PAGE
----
In Clinical Standards in Medicine medical expert witness Barry E. Gustin, MD, MPH, FAAEM, writes:
The existence of clinical standards would enable malpractice litigators to be more selective in their choice of cases. In situations where a clinical standard was followed but where there was an adverse patient outcome, litigators would be less inclined to pursue the matter. In situations where deviation from clinical standards, the litigation process would still allow physicians to explain their reasoning and, in and of itself, is not de facto proof of negligence.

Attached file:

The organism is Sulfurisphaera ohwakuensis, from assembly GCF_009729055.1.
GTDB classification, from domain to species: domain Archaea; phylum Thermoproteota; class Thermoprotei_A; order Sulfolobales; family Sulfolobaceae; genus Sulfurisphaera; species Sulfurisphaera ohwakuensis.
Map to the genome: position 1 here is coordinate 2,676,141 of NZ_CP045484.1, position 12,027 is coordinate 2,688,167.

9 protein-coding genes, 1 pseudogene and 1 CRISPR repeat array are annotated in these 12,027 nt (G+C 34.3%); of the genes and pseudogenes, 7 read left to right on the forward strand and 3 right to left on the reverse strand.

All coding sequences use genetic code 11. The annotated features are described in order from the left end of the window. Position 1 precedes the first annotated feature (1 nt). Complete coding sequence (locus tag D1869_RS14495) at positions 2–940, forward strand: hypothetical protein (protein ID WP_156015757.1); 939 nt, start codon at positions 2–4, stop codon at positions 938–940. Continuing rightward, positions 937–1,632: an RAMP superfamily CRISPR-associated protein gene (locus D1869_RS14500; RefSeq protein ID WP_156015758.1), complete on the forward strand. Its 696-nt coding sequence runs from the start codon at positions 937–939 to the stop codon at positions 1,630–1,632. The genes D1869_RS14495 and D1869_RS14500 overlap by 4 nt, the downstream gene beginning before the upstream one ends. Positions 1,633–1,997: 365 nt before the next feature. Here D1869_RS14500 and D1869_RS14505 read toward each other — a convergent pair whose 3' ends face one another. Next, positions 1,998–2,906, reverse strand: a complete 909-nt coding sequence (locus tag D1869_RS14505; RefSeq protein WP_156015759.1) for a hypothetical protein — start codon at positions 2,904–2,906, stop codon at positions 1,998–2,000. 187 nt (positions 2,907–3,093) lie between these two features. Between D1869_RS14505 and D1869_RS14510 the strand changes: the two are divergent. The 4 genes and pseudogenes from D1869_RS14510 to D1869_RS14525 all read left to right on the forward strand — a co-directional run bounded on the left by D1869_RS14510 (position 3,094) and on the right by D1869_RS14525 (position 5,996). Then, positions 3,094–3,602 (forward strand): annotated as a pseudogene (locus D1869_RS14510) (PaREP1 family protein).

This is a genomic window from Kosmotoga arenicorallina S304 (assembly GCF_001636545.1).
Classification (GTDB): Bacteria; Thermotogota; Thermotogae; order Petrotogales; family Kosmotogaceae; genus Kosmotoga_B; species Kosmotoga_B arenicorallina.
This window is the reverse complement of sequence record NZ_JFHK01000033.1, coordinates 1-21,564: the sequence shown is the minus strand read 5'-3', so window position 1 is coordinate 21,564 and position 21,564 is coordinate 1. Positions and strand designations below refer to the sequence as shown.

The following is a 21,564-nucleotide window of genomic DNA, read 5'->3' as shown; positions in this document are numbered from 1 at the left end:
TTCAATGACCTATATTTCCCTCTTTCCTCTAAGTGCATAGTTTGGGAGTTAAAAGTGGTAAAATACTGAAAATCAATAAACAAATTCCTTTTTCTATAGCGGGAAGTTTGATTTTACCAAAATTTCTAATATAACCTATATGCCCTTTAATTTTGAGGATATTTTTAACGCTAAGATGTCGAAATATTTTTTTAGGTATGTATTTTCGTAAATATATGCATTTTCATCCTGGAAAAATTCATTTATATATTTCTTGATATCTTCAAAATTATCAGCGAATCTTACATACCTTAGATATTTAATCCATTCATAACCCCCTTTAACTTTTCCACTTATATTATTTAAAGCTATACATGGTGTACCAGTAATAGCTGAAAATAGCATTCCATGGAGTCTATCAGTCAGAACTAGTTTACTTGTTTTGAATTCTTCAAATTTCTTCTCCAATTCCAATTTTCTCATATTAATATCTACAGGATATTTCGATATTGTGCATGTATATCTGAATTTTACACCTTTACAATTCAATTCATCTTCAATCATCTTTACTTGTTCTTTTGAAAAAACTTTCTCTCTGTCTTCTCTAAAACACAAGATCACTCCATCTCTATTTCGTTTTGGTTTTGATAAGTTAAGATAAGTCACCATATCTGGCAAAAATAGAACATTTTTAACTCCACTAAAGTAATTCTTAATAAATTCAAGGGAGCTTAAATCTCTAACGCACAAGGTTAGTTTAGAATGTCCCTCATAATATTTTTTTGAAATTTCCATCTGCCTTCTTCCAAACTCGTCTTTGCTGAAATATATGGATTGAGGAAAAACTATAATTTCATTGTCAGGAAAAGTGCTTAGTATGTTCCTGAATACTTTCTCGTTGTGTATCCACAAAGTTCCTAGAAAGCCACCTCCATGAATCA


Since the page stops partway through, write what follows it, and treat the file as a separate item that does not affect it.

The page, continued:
The actual development of clinical standards is complex, time consuming and expensive. In general, these standards should be developed by physician organizations, particularly the specialty societies utilizing appropriate ancillary input from administrators, economists, etc. They should be based on current information and clinical experience and be as comprehensive and specific as possible. They should be periodically reviewed and revised and widely disseminated.
The “standard” should be thought of as a guideline or parameter rather than something that should be adhered to at all times without exception. This more accurately reflects the reality of medicine where nothing is absolute. The “standard”, therefore, is equivalent to a recommendation about the management of a particular problem. This definition is broad enough to provide a framework for the development of applicable, non-rigid approaches to clinical problems in medicine.